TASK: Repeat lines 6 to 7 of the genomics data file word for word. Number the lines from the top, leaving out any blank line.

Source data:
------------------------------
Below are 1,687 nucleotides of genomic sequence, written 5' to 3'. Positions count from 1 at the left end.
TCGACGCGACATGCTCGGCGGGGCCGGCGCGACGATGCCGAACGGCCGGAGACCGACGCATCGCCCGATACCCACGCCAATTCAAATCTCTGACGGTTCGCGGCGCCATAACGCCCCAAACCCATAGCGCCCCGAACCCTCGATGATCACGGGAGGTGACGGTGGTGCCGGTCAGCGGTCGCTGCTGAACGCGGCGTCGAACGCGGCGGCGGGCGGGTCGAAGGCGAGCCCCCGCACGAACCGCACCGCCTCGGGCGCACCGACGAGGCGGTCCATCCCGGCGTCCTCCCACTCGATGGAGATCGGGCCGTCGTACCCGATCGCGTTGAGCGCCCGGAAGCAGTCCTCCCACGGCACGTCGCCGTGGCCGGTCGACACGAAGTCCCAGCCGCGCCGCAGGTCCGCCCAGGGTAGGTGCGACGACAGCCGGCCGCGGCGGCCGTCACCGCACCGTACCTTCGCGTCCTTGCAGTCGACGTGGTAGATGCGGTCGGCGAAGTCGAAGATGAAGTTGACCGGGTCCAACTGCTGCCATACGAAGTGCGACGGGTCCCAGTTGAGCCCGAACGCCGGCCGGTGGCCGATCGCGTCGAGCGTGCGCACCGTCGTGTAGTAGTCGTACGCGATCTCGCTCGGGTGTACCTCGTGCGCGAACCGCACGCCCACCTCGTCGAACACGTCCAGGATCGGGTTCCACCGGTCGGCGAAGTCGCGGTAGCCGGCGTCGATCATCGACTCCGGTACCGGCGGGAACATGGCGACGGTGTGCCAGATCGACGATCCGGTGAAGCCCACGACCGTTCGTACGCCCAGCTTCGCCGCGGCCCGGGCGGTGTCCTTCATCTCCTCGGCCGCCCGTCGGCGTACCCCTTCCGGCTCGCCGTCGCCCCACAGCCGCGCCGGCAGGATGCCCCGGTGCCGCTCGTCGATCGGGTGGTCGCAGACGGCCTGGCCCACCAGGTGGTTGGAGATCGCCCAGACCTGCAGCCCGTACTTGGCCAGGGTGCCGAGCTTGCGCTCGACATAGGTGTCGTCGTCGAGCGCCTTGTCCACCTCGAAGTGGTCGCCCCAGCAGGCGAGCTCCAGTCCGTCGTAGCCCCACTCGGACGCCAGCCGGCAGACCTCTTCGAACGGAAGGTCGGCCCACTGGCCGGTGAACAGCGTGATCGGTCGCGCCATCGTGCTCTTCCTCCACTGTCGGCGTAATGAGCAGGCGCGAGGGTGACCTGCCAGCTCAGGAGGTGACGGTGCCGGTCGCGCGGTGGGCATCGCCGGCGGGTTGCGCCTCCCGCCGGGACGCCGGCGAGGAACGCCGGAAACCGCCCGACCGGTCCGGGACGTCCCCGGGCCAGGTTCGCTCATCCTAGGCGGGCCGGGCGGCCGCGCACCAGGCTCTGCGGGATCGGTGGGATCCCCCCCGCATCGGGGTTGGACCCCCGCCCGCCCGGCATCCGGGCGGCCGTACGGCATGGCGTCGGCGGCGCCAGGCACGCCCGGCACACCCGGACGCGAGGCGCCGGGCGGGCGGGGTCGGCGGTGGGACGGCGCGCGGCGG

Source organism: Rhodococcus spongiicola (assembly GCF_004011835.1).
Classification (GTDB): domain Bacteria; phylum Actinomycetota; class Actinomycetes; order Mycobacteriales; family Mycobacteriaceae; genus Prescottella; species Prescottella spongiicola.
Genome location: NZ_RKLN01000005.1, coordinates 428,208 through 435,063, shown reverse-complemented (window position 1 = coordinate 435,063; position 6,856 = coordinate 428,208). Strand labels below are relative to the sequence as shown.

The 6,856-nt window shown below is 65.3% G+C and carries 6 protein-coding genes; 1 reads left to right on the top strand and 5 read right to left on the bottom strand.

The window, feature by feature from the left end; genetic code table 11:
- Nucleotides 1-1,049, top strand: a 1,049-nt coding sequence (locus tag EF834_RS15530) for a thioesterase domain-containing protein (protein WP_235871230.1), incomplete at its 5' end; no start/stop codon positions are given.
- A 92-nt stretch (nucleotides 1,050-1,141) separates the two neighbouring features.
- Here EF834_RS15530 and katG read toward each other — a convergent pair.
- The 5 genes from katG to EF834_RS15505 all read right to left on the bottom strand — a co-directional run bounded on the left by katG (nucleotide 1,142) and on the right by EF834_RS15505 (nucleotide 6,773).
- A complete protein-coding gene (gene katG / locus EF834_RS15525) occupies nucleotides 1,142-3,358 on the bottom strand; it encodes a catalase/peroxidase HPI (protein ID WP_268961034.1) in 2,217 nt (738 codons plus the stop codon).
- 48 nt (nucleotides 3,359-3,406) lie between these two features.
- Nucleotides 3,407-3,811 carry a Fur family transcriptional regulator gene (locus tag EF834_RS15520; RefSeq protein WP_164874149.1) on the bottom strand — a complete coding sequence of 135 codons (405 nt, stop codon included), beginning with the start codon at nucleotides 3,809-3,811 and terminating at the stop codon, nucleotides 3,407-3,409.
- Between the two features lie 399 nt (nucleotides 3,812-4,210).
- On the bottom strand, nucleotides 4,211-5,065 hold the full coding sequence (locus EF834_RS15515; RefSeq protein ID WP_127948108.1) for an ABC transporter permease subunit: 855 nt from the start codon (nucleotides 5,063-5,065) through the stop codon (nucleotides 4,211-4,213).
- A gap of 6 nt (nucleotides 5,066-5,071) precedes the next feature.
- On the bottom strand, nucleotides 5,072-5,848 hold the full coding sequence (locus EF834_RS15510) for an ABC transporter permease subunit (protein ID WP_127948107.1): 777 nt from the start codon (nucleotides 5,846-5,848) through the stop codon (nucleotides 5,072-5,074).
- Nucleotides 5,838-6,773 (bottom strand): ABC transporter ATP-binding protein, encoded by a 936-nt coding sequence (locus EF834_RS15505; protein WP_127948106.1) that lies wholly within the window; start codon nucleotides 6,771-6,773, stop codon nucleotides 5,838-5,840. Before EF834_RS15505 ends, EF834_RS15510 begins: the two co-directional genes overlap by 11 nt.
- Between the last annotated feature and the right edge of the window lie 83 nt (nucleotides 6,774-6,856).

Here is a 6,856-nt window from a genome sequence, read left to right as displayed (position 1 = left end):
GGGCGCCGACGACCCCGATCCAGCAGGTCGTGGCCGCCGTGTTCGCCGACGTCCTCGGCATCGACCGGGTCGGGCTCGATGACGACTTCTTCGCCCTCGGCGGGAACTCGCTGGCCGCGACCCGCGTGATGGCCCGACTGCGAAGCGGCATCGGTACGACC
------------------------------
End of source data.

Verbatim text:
The 6,856-nt window shown below is 65.3% G+C and carries 6 protein-coding genes; 1 reads left to right on the top strand and 5 read right to left on the bottom strand.

The window, feature by feature from the left end; genetic code table 11: